SQL Server Agent Jobs on AWS RDS Multi-AZ

When running AWS RDS Microsoft SQL Server you may run into a configuration issue that may trip you up either during failover or instance upgrades.

This is taken from the Microsoft SQL Server Multi-AZ Deployment Notes and Recommendations section under the “Multi-AZ Deployments for Microsoft SQL Server with Database Mirroring” document:

If you have SQL Server Agent jobs, you need to recreate them in the secondary, as these jobs are stored in the msdb database, and this database can’t be replicated via Mirroring. Create the jobs first in the original primary, then fail over, and create the same jobs in the new primary.

This is one of the weaknesses in the Multi-AZ for RDS Server Server service.

They use mirroring to keep two RDS instances loaded with identical user table data, but they can’t mirror MSDB because it’s a system database.

One of the reasons jobs are so confusing on Multi-AZ SQL Server is, if you start off as Single-AZ, and move to Multi-AZ, all of your jobs are copied as part of the move to Multi-AZ. That’s because AWS takes a snapshot of all your data (including MSDB) and recreates it on the mirrored instance. This is where it can get confusing: people who look at a multi-AZ instance, and at a “was Single-AZ, now is Multi-AZ” and see inconsistent behavior in the jobs. But it can all be understood if you apply two rules:

  1. Jobs created when you’re Single-AZ will be copied when you move to Multi-AZ, because AWS takes a snapshot of all databases (including MSDB), but
  2. Other than that, no changes to jobs will ever be copied to the mirror unless the changes are done manually on both servers.

Here’s a scenario that you may find yourself with:

  1. At some time (maybe days/weeks/months ago), you modified your jobs on the principal, but didn’t failover and make those changes on the mirror.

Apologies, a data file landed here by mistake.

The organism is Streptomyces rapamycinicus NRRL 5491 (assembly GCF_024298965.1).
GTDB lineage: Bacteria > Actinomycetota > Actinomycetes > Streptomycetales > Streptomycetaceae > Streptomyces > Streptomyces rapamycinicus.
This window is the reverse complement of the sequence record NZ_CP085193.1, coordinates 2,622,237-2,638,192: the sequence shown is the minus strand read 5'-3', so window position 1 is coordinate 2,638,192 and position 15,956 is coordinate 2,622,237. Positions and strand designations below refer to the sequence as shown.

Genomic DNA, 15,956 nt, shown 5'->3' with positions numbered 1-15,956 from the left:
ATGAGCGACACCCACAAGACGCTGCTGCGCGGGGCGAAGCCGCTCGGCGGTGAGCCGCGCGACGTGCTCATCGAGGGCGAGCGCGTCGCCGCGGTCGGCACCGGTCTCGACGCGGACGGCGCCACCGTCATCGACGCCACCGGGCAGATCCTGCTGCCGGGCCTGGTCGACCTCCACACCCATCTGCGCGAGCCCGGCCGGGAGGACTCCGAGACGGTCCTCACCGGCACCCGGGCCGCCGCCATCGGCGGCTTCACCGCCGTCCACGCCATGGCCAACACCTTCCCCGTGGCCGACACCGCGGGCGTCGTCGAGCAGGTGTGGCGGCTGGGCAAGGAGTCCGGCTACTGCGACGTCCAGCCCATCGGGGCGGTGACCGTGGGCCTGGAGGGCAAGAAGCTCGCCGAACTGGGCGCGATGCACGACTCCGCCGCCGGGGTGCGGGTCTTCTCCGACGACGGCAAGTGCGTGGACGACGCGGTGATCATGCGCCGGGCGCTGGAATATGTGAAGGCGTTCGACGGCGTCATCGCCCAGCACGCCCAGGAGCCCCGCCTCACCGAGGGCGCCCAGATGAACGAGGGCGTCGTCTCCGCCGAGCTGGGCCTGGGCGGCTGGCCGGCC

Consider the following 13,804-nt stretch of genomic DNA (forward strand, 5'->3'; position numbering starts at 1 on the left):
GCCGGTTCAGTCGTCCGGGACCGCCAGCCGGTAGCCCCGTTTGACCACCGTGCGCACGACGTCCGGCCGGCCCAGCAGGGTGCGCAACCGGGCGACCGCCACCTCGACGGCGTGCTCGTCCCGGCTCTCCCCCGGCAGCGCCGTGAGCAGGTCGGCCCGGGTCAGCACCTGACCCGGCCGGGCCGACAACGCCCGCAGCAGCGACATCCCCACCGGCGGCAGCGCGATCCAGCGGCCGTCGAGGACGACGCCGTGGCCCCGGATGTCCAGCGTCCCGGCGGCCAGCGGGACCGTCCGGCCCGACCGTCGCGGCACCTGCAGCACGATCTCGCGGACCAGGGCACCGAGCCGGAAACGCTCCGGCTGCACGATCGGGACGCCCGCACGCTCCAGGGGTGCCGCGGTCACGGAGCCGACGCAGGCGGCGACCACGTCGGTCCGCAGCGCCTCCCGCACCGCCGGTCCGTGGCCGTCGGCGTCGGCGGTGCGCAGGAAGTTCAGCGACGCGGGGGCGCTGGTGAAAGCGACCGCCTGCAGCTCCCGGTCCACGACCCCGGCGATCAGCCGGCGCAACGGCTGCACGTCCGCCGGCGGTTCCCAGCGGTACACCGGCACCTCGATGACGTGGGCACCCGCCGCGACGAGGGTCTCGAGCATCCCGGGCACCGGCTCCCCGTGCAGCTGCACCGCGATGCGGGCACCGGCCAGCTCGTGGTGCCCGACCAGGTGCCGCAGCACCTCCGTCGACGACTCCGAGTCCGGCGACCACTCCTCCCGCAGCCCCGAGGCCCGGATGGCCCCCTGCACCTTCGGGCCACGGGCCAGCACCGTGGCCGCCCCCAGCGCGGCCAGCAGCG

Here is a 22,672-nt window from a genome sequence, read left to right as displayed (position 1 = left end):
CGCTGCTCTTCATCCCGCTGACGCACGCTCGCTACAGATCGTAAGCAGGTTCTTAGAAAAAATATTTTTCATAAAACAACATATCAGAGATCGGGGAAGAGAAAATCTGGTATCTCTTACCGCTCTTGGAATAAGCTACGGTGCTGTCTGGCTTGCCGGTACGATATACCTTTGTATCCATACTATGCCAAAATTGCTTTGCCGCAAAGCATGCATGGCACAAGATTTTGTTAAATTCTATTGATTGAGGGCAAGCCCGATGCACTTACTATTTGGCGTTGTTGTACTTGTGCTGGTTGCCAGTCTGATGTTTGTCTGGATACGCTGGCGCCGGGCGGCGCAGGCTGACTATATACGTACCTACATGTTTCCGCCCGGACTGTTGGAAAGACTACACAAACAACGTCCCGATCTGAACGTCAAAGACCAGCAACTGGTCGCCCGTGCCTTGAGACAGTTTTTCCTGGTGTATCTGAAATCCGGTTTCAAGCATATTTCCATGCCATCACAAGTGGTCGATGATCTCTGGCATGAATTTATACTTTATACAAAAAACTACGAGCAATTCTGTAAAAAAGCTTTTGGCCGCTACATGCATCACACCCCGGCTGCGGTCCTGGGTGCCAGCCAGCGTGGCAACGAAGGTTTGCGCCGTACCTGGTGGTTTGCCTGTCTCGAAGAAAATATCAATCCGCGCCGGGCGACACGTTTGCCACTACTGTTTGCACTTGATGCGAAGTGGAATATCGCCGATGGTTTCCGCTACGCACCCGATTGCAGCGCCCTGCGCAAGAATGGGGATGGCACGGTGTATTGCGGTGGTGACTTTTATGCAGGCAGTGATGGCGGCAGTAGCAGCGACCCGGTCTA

2. Then, during an update, AWS updated the mirror, and made sure mirroring was recovering.
  3. Then the database failed over. Now, you’re on the secondary, which hasn’t had the changes applied to the jobs.
  4. Then, AWS updated the former-primary-now-secondary. If you fail over to that, you should see your jobs are as you set them up.

To failover RDS SQL Server manually, you should use the console or the CLI (or other method of calling the API) and do a reboot, choosing to failover. (In the console, when you ask to reboot the instance, it won’t have that option, but it will ask you once you submit the reboot request.)

In most cases where you might want to failover to deal with problems – say, SQL Server seems locked up – it’s often better to just reboot, without a failover. (Why? Because if SQL Server is locked up, it can’t take action to move the databases to the mirror. If you reboot, the mirror and witness will see that SQL Server isn’t running, and trigger the failover themselves.) You shouldn’t make any changes to the partner of a database (including ALTER…FAILOVER”), unless you need to, e.g., drop or rename a database – and there, you’ll be turning the partner off, which will force the instance to remirror.

Of course, there’s a final tidbit hidden in those rules: if you’re on the server where the jobs are correctly set up, and you can’t afford a failover, but you’re sure you can handle re-mirroring, then modifying your RDS instance to make it Single-AZ, then moving it back to Multi-AZ, will copy the jobs over. Remember to consider the impact of both possibilities (failing over, versus MAZ->SAZ->MAZ) if you find yourself in that situation.

One warning: if you fail over, while running SQL Server Management Studio (SSMS), open a fresh copy of SSMS to check your jobs. If you open an SSMS instance, and connect to RDS SQL Server, and it fails over, that copy of SSMS might connect to former-principal/now-mirror – it remembers the server it first connected to, and uses that.

So: failover; open a fresh copy of SSMS, and check your jobs there; now, they should look normal.

This scenario was taken from a real-world example with the helpful hints from AWS Support. Thanks John P.!